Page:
Conference Coverage

ACIP supports hepatitis A vaccine for homeless individuals



Homeless individuals aged 1 year and older should be vaccinated against hepatitis A, based on a unanimous vote at a meeting of the Centers for Disease Control and Prevention’s Advisory Committee on Immunization Practices.

A binder label reads "Diagnosis: hepatitis" ©vchal/Thinkstock

“It is important that we take a national approach to vaccinating homeless” people, Noele Nelson, MD, PhD, MPH, of the CDC’s Division of Viral Hepatitis, said in a presentation prior to the vote, in which all 11 committee members voted in favor of hepatitis A vaccination for the homeless population.

Even limited vaccination will increase the herd immunity of the homeless population over time, she said.

Dr. Nelson presented data on the pros and cons of routine hepatitis A vaccination for homeless individuals aged 1 year and older. The Hepatitis Vaccines Work Group convened four meetings in advance of the October ACIP meeting and reached a consensus that homelessness is an independent indication for hepatitis A vaccination, she said.

If the hepatitis A vaccine is included as an ACIP recommendation, “it is more likely to be considered by homeless service providers,” noted Dr. Nelson. She also cited a low quality of evidence for adverse events associated with hepatitis A vaccination.

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The work group considerations in the wake of a nationwide hepatitis A outbreak earlier in 2018 included the challenges of controlling outbreaks, which can spread quickly among the homeless population because of poor personal hygiene, limited sanitation, and tight living quarters. These factors make the homeless population more reliant on a vaccine for protection. An outbreak in San Diego, Calif., in particular, occurred largely in the homeless population.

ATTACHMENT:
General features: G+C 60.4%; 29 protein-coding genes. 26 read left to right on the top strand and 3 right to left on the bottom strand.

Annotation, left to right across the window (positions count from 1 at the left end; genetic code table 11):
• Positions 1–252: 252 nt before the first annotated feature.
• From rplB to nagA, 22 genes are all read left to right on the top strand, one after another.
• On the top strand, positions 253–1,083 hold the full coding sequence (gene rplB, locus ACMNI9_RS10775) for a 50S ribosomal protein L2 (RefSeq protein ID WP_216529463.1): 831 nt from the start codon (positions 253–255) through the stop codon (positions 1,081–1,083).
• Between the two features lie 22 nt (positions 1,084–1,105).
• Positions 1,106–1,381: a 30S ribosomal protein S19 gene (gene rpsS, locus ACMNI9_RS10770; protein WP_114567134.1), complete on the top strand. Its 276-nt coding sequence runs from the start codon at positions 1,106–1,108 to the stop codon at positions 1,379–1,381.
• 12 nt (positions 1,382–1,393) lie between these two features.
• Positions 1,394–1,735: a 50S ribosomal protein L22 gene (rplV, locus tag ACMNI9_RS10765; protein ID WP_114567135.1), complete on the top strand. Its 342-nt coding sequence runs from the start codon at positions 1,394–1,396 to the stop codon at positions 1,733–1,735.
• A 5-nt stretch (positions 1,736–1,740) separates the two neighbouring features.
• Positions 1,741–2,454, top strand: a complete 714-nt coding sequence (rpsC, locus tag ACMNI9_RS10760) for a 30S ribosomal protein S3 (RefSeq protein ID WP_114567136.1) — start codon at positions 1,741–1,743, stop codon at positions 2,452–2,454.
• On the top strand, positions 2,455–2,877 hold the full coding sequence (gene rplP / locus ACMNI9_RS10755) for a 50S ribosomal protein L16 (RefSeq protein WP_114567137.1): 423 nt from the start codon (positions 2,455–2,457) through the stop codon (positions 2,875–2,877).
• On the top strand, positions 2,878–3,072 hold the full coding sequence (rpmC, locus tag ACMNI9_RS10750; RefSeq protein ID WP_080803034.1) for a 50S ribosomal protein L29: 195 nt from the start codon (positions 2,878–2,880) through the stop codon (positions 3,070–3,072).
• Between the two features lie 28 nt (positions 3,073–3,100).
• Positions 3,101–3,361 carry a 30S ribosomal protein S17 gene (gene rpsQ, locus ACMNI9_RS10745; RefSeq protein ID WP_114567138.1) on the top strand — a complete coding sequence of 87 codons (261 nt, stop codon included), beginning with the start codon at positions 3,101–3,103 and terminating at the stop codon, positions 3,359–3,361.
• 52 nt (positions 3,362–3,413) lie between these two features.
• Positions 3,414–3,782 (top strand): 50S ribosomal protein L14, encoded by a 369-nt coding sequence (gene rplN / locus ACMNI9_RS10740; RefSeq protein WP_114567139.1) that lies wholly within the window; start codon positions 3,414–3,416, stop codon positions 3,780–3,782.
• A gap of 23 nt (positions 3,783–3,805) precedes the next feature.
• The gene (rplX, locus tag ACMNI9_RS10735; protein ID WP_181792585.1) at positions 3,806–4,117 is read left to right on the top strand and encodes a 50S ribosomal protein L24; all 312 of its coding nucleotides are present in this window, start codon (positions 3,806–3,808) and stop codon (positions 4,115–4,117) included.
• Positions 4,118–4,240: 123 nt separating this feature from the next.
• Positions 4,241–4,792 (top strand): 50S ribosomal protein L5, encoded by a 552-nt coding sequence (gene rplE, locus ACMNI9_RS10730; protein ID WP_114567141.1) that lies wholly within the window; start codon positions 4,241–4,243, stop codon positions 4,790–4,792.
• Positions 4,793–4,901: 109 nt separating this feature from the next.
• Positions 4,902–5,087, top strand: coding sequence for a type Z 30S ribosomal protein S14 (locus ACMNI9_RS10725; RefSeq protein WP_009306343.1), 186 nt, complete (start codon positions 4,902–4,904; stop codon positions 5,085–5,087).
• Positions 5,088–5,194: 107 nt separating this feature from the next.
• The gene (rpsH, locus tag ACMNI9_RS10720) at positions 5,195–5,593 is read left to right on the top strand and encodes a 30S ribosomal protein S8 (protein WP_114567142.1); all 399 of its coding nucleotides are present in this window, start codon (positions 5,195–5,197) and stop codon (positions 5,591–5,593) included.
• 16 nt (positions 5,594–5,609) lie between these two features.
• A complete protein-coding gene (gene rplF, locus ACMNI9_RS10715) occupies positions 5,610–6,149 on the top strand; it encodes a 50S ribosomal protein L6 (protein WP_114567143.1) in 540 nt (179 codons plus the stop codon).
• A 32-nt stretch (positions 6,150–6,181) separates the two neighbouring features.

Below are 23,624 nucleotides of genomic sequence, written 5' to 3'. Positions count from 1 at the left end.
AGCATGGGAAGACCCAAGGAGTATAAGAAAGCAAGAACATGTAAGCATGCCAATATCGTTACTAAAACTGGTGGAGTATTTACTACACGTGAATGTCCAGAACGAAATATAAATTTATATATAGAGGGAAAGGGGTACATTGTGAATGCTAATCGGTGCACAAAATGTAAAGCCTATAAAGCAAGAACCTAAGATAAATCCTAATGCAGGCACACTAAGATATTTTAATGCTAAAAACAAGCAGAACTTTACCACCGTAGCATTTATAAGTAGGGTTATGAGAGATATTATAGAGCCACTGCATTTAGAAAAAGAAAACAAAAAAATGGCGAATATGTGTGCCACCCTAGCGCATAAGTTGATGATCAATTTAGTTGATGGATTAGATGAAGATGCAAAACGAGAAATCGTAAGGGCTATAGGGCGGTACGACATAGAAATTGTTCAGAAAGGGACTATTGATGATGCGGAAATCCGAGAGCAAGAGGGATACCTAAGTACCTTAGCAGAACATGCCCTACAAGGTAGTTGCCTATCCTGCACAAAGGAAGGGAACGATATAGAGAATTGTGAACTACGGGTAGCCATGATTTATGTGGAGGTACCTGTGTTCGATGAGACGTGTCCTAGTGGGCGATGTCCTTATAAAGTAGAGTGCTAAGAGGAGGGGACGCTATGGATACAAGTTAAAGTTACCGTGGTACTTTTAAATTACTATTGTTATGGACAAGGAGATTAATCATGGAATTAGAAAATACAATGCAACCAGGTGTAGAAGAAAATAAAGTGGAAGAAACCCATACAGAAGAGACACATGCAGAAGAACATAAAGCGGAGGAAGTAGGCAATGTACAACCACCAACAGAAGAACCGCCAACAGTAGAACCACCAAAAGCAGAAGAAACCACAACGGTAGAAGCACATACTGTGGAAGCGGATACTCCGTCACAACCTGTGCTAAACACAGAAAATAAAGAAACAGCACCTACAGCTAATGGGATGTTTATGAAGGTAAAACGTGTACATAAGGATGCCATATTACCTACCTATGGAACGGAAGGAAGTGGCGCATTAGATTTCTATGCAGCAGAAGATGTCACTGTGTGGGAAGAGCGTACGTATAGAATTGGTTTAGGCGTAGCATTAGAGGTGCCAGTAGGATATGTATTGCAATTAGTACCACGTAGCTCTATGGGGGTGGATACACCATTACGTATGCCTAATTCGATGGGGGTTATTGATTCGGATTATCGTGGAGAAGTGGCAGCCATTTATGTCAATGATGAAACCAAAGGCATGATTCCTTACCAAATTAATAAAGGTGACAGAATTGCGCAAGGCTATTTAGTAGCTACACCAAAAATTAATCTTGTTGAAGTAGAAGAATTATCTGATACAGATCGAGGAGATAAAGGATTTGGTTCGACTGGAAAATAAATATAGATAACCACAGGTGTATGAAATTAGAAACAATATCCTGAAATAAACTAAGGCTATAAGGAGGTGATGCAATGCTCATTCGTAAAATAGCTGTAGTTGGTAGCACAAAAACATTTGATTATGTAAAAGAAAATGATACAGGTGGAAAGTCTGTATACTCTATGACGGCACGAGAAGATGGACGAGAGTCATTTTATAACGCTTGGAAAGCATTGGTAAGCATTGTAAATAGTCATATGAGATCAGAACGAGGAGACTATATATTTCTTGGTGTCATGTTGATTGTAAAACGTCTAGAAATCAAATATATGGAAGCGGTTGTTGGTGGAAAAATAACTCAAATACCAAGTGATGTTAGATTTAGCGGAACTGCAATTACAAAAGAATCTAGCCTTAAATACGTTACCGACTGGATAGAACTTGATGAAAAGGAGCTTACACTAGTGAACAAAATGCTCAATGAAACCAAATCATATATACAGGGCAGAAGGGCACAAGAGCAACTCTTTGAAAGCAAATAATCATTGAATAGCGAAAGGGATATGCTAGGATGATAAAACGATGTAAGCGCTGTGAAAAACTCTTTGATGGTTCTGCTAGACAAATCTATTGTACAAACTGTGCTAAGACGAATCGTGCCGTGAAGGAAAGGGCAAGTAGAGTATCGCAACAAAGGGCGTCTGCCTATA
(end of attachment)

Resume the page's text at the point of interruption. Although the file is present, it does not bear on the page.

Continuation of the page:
“Routine vaccination is a more feasible approach to reach the homeless over time through regular homeless care providers,” Dr. Nelson said. As for costs, integrating vaccination into routine care for the homeless is cheaper and much less disruptive than the cost of responding to an outbreak.

The “cons” of recommending routine hepatitis A vaccination for the homeless population included the challenges of administrative record keeping. However, during the public comment period, Mae Morgan, MD, an internist who is medical director of Mercy Care Decatur Street & City of Refuge in Atlanta, emphasized that local homeless care organizations have procedures to manage routine vaccination. “If anyone is concerned that there is not a network in place, there are health centers to do this [that] would implement the vaccine.”

The ACIP committee members had no financial conflicts to disclose.

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